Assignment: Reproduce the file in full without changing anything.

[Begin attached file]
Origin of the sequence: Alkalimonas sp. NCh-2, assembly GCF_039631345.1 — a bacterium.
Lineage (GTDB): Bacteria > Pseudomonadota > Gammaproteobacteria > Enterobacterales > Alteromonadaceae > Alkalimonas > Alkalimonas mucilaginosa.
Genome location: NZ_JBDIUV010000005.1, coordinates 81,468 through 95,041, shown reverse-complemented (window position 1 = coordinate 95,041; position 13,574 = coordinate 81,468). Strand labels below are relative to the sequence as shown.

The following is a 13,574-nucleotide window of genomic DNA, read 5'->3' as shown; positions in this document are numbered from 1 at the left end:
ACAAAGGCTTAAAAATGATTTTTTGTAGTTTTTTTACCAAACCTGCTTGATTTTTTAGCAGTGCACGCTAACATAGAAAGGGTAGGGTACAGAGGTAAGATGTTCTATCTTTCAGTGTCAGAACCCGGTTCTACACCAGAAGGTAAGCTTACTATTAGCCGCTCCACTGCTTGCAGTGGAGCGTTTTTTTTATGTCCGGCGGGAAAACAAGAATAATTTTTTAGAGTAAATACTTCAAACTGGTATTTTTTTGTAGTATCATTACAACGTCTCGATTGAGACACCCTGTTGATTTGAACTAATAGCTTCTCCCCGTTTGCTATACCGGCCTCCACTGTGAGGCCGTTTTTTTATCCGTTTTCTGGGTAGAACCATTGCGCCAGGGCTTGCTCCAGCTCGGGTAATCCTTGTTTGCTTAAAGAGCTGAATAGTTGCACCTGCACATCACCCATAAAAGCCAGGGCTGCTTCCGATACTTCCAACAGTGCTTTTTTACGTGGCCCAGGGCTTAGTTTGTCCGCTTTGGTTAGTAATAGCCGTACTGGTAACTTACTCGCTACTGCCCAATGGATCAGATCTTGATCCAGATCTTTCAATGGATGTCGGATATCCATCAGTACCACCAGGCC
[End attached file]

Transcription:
Origin of the sequence: Alkalimonas sp. NCh-2, assembly GCF_039631345.1 — a bacterium.
Lineage (GTDB): Bacteria > Pseudomonadota > Gammaproteobacteria > Enterobacterales > Alteromonadaceae > Alkalimonas > Alkalimonas mucilaginosa.
Genome location: NZ_JBDIUV010000005.1, coordinates 81,468 through 95,041, shown reverse-complemented (window position 1 = coordinate 95,041; position 13,574 = coordinate 81,468). Strand labels below are relative to the sequence as shown.

The following is a 13,574-nucleotide window of genomic DNA, read 5'->3' as shown; positions in this document are numbered from 1 at the left end:
ACAAAGGCTTAAAAATGATTTTTTGTAGTTTTTTTACCAAACCTGCTTGATTTTTTAGCAGTGCACGCTAACATAGAAAGGGTAGGGTACAGAGGTAAGATGTTCTATCTTTCAGTGTCAGAACCCGGTTCTACACCAGAAGGTAAGCTTACTATTAGCCGCTCCACTGCTTGCAGTGGAGCGTTTTTTTTATGTCCGGCGGGAAAACAAGAATAATTTTTTAGAGTAAATACTTCAAACTGGTATTTTTTTGTAGTATCATTACAACGTCTCGATTGAGACACCCTGTTGATTTGAACTAATAGCTTCTCCCCGTTTGCTATACCGGCCTCCACTGTGAGGCCGTTTTTTTATCCGTTTTCTGGGTAGAACCATTGCGCCAGGGCTTGCTCCAGCTCGGGTAATCCTTGTTTGCTTAAAGAGCTGAATAGTTGCACCTGCACATCACCCATAAAAGCCAGGGCTGCTTCCGATACTTCCAACAGTGCTTTTTTACGTGGCCCAGGGCTTAGTTTGTCCGCTTTGGTTAGTAATAGCCGTACTGGTAACTTACTCGCTACTGCCCAATGGATCAGATCTTGATCCAGATCTTTCAATGGATGTCGGATATCCATCAGTACCACCAGGCC